New Treatment Plan Prevents Bone Loss in Breast Cancer Patients, University of Pittsburgh Cancer Institute Study Finds
PITTSBURGH, Dec. 10, 2009 – Breast cancer patients who are being treated with a certain class of drugs may be able to prevent bone loss side effects by adding zoledronic acid to their treatment plan, according to a University of Pittsburgh Cancer Institute (UPCI) study that is being presented today at the 2009 San Antonio Breast Cancer Symposium.
Zoledronic acid works by binding tightly to the bone to prevent it from losing calcium, maintaining bone strength and helping to prevent fractures, explained Adam Brufsky, M.D., Ph.D., associate director of clinical investigations at UPCI, and director, Comprehensive Breast Cancer Center at Magee-Womens Hospital of UPMC.
“We found zoledronic acid to be both safe and effective in preventing bone loss in postmenopausal women with breast cancer who are being treated with aromatase inhibitors,” said Dr. Brufsky. Aromatase inhibitors lower the presence of estrogen in the body to slow the growth of some cancers in postmenopausal women, but among the side effects of these drugs is an increased risk for osteoporosis.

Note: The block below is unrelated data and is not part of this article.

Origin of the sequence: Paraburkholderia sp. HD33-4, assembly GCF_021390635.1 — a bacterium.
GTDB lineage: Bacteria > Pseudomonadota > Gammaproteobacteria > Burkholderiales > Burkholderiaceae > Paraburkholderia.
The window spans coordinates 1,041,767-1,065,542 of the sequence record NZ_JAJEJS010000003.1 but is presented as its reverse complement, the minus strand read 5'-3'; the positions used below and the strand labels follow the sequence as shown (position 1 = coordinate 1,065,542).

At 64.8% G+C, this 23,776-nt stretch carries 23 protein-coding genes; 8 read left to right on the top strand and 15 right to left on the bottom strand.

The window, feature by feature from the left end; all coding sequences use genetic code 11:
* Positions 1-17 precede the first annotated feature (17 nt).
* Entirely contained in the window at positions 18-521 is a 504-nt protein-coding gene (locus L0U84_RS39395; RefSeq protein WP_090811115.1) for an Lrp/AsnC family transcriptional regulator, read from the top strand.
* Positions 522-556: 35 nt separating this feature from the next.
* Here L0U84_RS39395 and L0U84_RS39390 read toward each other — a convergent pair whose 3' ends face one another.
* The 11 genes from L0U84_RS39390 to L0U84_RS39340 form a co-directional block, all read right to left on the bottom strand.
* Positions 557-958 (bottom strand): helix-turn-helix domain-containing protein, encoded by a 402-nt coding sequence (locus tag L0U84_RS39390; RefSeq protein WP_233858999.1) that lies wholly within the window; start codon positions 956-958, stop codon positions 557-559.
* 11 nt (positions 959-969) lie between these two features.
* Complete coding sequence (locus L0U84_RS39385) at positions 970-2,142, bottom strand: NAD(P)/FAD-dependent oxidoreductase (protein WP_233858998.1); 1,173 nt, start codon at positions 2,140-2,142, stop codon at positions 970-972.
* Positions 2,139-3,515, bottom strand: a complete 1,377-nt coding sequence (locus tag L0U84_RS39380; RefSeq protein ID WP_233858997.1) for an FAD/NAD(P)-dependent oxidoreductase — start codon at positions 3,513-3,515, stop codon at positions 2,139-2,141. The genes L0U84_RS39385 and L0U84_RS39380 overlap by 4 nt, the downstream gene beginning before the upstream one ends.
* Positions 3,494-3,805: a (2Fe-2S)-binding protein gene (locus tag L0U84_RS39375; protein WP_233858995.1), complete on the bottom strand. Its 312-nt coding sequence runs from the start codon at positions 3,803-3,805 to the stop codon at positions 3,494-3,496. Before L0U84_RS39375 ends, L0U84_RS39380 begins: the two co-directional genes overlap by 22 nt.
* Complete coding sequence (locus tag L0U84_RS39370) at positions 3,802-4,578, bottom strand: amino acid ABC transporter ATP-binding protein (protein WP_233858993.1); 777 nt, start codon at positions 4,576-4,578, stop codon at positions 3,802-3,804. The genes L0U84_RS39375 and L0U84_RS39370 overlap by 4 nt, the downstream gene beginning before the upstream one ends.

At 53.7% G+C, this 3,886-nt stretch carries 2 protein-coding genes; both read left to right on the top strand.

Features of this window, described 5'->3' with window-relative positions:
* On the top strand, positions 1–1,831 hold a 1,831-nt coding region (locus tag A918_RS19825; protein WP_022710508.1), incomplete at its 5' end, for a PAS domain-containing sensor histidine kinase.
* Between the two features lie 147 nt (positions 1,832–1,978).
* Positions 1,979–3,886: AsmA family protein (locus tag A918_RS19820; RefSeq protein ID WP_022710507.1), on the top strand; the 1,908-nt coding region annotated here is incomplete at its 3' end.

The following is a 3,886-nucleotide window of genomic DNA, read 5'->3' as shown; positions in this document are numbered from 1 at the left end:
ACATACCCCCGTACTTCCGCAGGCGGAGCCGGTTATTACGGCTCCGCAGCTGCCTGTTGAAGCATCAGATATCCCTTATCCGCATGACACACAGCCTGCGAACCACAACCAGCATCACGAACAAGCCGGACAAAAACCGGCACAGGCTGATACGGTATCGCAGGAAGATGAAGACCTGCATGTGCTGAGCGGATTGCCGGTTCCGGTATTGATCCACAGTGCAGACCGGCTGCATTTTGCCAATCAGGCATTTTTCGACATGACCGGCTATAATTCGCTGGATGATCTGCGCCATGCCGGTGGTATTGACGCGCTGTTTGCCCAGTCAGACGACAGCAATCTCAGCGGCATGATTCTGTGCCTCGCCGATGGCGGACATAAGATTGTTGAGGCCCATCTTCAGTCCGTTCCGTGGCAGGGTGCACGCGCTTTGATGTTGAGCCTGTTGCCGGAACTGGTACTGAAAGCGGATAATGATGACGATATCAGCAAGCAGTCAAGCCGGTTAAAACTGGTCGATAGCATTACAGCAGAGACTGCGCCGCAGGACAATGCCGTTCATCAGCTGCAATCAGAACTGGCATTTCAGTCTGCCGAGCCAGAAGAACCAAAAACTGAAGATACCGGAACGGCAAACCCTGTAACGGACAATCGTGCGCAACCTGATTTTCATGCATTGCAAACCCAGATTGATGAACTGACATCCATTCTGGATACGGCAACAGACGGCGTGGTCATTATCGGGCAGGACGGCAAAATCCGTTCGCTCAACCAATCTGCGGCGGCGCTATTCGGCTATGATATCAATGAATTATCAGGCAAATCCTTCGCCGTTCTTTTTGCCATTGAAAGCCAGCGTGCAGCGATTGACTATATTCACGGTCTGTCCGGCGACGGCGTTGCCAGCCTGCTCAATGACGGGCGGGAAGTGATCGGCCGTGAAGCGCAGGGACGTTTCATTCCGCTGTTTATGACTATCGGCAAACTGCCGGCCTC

The study included 602 postmenopausal women who were diagnosed with stage one, two or three estrogen or progesterone receptor-positive breast cancer. The participants were randomized to either immediate or delayed treatment with zoledronic acid. After five years, patients in the immediate treatment arm had a 6.2 percent increase in bone density while those in the delayed arm had a decrease of 2.4 percent.
Dr. Brufsky estimates that 20,000 to 30,000 breast cancer patients annually could benefit from this therapy.
This trial was sponsored by Novartis.
As the only NCI-designated comprehensive cancer center in western Pennsylvania, UPCI is a recognized leader in providing innovative cancer prevention, detection, diagnosis, and treatment; bio-medical research; compassionate patient care and support; and community-based outreach services. UPCI investigators are world-renowned for their work in clinical and basic cancer research.